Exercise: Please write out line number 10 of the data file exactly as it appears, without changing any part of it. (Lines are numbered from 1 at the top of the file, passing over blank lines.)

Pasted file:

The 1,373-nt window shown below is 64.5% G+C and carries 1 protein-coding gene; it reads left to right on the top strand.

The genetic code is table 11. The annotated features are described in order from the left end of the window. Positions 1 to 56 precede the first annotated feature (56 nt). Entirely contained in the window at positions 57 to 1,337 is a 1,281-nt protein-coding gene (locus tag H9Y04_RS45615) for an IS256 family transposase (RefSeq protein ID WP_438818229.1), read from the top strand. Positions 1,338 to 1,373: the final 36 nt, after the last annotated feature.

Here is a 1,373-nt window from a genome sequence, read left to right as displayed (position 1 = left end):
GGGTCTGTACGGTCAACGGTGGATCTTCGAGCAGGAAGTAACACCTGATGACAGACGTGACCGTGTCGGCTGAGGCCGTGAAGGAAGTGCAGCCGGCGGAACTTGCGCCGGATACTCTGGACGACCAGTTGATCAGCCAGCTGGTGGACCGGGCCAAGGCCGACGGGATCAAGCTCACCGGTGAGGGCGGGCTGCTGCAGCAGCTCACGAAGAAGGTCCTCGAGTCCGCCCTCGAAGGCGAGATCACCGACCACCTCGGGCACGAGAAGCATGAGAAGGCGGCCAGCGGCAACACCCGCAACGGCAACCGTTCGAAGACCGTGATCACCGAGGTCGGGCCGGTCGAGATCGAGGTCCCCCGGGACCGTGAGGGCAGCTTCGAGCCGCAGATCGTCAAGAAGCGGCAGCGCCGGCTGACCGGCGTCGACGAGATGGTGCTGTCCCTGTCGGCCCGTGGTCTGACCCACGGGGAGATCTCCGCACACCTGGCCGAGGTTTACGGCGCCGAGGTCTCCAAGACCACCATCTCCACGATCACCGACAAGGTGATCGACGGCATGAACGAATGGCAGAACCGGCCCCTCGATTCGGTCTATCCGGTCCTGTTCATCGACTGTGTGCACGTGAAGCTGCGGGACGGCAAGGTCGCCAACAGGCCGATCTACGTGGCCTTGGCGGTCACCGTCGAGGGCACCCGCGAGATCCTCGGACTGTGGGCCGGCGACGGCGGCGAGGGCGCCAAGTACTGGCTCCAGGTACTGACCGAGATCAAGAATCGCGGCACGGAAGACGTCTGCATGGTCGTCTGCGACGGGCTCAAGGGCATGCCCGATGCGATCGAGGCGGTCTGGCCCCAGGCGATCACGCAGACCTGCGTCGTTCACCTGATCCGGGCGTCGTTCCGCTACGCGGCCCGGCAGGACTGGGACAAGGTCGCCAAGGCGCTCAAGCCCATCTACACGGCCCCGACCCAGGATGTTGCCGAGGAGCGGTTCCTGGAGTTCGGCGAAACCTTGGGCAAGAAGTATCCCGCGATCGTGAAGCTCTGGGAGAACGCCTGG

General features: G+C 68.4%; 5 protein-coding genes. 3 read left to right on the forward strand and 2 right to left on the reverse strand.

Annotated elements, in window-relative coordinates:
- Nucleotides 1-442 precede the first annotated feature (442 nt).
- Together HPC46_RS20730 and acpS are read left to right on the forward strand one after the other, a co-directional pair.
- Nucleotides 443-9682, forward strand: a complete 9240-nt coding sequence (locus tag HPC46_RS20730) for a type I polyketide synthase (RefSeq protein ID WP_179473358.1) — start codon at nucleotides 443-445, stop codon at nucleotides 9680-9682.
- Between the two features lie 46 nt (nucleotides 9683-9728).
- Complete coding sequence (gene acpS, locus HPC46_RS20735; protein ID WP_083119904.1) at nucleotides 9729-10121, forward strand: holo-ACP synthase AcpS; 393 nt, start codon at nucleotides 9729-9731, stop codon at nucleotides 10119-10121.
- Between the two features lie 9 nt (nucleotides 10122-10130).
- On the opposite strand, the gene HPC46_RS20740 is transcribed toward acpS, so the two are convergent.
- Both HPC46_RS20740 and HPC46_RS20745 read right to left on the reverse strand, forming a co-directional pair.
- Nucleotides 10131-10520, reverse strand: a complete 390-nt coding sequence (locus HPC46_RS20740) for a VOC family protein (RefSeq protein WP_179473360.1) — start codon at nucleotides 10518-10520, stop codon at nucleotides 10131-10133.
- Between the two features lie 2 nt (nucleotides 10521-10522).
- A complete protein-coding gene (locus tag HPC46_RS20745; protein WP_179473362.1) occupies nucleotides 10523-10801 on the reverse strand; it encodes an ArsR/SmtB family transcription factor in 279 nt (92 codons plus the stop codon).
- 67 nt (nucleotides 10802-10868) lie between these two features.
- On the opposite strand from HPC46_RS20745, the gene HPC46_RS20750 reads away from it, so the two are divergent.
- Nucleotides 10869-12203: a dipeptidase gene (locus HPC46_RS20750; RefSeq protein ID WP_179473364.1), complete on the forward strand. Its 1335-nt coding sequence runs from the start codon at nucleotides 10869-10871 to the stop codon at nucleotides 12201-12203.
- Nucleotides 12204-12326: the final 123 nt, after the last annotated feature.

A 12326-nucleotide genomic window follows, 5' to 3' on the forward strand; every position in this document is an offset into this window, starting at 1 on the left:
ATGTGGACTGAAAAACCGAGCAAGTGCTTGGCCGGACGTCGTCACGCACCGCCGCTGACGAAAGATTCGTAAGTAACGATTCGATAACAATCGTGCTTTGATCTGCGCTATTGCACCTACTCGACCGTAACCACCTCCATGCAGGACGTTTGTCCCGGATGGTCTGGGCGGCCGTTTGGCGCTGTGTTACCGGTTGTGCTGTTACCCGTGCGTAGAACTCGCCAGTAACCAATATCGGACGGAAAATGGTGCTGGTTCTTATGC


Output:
- Between the two features lie 46 nt (nucleotides 9683-9728).